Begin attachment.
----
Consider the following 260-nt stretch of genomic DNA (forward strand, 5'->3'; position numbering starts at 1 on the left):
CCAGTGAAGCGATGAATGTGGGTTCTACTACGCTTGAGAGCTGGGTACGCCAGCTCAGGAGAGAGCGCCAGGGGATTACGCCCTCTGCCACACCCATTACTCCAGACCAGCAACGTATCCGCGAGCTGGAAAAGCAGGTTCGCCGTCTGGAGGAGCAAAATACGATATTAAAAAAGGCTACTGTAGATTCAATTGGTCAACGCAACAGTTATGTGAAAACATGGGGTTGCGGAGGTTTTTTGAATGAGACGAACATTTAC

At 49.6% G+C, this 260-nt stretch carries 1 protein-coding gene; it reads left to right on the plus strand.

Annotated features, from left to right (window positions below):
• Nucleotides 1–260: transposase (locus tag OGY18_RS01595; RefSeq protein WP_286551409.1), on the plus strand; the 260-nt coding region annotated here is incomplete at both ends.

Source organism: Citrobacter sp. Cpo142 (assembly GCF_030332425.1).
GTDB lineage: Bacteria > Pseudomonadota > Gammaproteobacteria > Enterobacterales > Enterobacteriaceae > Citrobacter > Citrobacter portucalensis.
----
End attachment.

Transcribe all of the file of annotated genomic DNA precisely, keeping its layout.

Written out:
Consider the following 260-nt stretch of genomic DNA (forward strand, 5'->3'; position numbering starts at 1 on the left):
CCAGTGAAGCGATGAATGTGGGTTCTACTACGCTTGAGAGCTGGGTACGCCAGCTCAGGAGAGAGCGCCAGGGGATTACGCCCTCTGCCACACCCATTACTCCAGACCAGCAACGTATCCGCGAGCTGGAAAAGCAGGTTCGCCGTCTGGAGGAGCAAAATACGATATTAAAAAAGGCTACTGTAGATTCAATTGGTCAACGCAACAGTTATGTGAAAACATGGGGTTGCGGAGGTTTTTTGAATGAGACGAACATTTAC

At 49.6% G+C, this 260-nt stretch carries 1 protein-coding gene; it reads left to right on the plus strand.

Annotated features, from left to right (window positions below):
• Nucleotides 1–260: transposase (locus tag OGY18_RS01595; RefSeq protein WP_286551409.1), on the plus strand; the 260-nt coding region annotated here is incomplete at both ends.

Source organism: Citrobacter sp. Cpo142 (assembly GCF_030332425.1).
GTDB lineage: Bacteria > Pseudomonadota > Gammaproteobacteria > Enterobacterales > Enterobacteriaceae > Citrobacter > Citrobacter portucalensis.